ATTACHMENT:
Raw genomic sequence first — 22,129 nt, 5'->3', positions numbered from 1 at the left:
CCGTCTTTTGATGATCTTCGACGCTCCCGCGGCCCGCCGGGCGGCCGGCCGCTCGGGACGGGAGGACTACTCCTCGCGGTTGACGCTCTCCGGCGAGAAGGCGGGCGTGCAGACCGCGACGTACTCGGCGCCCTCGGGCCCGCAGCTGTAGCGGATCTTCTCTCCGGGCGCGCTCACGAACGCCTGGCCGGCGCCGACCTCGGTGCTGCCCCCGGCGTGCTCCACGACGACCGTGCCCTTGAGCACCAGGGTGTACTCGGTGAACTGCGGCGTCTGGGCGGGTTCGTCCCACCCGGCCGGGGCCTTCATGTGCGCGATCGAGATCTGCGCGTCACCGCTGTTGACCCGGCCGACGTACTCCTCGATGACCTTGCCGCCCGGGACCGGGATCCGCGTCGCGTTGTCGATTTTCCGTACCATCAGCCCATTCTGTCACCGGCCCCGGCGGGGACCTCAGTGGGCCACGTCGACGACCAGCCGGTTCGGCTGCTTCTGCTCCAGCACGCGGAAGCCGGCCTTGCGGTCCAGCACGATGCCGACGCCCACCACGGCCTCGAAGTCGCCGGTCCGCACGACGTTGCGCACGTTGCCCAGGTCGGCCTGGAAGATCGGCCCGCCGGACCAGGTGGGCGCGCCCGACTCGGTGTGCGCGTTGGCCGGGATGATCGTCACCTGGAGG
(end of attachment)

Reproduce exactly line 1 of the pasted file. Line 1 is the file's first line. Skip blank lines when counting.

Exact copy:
Raw genomic sequence first — 22,129 nt, 5'->3', positions numbered from 1 at the left: